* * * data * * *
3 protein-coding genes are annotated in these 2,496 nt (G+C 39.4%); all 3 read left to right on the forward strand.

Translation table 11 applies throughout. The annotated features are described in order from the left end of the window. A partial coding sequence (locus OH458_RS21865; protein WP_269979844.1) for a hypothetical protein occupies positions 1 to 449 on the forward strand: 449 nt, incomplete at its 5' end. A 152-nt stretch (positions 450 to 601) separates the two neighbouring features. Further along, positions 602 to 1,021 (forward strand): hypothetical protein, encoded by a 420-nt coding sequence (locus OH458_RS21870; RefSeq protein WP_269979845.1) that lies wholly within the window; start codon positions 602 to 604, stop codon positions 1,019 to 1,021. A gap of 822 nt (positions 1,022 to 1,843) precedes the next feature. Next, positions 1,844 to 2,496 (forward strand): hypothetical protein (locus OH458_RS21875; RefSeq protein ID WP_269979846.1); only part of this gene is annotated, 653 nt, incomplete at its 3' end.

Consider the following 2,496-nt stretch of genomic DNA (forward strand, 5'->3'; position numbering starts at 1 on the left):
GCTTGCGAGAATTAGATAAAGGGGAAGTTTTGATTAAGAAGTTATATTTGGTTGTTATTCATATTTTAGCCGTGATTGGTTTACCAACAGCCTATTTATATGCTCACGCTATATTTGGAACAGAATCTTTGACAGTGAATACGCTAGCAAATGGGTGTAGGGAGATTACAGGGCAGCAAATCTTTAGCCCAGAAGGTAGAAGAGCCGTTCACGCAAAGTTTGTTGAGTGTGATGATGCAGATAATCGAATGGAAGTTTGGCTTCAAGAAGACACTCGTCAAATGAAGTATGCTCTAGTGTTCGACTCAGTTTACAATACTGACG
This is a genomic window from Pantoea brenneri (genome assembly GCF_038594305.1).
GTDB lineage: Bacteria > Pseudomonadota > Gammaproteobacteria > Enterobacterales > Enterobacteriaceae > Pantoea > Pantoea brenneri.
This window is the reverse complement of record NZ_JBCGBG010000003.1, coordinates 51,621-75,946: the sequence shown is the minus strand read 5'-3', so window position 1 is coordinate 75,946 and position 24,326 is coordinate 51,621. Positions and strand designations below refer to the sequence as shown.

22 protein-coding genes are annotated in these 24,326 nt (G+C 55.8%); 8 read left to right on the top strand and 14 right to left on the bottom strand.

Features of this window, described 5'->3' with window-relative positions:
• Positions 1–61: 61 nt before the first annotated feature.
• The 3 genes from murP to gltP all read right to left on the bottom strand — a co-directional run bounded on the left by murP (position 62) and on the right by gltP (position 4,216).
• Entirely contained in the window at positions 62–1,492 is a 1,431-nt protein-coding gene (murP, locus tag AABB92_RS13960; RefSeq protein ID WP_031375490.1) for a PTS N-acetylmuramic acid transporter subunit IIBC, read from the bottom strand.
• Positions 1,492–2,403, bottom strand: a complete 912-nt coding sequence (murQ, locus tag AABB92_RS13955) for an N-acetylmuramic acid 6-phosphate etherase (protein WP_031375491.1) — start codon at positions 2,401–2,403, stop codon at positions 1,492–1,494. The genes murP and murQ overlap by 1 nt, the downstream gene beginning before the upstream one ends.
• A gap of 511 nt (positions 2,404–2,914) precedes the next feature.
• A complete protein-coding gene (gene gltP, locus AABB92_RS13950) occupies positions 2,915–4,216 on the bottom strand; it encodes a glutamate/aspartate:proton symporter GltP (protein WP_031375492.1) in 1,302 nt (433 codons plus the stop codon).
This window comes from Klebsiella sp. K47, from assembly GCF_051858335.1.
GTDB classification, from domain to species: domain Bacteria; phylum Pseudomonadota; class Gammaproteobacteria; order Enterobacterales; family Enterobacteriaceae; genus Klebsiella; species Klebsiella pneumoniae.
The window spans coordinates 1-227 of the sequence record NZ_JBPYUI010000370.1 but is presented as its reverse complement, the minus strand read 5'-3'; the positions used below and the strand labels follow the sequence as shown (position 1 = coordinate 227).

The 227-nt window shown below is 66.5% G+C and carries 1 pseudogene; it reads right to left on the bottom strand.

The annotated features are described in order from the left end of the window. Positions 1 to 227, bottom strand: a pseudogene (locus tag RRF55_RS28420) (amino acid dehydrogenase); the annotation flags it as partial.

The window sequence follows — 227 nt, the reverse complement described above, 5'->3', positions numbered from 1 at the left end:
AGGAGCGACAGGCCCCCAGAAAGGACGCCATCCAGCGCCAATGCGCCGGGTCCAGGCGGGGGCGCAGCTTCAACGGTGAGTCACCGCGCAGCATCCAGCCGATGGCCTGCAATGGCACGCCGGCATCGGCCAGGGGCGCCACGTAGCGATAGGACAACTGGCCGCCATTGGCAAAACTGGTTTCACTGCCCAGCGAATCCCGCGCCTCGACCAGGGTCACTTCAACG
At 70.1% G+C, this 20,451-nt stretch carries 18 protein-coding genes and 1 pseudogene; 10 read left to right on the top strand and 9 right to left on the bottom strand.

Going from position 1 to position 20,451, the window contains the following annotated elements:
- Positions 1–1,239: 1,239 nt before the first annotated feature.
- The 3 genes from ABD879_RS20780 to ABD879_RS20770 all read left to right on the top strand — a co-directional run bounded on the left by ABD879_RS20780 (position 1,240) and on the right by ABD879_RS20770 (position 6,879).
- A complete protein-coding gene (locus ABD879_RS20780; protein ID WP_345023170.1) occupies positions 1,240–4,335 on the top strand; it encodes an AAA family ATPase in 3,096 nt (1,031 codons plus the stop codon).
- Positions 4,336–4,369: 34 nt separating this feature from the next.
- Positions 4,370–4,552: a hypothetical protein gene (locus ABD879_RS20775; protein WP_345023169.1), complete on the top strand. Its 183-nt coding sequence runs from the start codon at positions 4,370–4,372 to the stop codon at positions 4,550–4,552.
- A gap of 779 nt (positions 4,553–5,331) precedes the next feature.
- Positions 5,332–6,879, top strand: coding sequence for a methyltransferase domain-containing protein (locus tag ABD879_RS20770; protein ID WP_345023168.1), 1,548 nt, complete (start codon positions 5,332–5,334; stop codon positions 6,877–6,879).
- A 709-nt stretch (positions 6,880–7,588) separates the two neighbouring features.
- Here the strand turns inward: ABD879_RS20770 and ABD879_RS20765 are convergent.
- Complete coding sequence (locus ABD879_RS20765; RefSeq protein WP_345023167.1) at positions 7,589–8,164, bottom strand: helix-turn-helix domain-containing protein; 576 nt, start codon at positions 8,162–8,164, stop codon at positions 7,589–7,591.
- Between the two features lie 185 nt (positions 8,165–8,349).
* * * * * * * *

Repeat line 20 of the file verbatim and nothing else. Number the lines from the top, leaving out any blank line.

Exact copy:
The annotated features are described in order from the left end of the window. Positions 1 to 227, bottom strand: a pseudogene (locus tag RRF55_RS28420) (amino acid dehydrogenase); the annotation flags it as partial.